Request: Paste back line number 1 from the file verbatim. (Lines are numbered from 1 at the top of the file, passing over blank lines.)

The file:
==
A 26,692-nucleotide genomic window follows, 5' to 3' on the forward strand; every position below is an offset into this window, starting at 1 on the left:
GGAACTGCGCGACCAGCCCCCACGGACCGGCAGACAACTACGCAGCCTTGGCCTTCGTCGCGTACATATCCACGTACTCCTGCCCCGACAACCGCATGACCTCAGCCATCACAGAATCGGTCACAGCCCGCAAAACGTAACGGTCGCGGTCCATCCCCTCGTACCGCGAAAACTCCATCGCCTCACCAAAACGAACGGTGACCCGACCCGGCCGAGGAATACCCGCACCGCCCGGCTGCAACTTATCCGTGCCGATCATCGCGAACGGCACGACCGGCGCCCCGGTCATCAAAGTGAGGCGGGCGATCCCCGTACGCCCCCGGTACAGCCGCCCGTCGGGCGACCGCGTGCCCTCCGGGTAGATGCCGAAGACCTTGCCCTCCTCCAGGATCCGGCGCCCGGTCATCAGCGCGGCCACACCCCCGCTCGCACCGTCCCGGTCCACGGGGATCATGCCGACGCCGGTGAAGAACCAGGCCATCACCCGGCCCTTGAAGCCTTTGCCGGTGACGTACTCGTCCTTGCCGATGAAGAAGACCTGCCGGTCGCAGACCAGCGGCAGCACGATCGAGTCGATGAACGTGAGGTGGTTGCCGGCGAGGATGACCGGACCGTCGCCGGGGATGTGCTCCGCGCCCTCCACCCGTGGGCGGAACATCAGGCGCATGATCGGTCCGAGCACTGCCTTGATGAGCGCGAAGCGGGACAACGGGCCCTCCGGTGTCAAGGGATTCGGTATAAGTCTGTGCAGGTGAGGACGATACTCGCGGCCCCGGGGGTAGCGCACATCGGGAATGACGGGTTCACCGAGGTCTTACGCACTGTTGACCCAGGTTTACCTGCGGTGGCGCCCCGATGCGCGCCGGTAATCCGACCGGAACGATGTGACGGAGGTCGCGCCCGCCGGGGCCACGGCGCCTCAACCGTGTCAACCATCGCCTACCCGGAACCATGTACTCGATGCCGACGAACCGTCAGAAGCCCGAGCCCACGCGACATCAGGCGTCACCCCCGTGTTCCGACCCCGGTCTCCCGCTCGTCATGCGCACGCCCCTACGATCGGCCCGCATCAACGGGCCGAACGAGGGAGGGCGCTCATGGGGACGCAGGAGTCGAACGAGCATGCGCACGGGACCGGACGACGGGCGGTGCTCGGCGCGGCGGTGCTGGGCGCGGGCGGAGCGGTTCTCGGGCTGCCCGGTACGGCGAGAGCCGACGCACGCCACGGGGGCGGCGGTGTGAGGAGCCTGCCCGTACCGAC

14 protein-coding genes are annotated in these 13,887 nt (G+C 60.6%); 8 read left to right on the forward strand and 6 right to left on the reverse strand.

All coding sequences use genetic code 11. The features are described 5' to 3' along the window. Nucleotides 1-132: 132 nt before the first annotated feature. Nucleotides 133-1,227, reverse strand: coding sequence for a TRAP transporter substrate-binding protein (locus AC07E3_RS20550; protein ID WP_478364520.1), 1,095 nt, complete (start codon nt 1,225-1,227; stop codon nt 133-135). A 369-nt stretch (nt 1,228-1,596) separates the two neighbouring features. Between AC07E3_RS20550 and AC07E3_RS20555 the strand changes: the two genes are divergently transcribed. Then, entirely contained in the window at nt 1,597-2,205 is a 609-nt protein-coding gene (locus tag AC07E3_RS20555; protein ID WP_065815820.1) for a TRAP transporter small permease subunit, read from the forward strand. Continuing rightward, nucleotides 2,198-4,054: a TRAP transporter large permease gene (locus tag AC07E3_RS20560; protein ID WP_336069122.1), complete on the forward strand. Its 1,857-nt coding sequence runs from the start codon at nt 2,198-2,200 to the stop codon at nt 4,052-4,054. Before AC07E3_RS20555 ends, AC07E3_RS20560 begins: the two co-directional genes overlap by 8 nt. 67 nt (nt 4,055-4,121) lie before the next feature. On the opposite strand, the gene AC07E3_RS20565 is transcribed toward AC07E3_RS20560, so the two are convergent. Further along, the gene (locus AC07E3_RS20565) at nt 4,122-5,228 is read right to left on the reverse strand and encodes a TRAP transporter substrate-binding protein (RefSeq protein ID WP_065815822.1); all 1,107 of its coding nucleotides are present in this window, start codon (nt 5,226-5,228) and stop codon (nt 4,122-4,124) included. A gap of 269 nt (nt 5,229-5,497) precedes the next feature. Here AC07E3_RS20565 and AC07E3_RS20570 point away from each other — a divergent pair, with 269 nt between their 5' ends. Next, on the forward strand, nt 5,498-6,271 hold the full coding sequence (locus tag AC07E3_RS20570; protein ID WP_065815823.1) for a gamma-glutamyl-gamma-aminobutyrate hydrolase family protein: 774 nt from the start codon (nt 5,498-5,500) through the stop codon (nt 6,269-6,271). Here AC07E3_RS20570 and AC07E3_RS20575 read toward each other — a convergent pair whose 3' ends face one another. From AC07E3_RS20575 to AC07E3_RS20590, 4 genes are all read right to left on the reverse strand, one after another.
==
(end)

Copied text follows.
A 26,692-nucleotide genomic window follows, 5' to 3' on the forward strand; every position below is an offset into this window, starting at 1 on the left: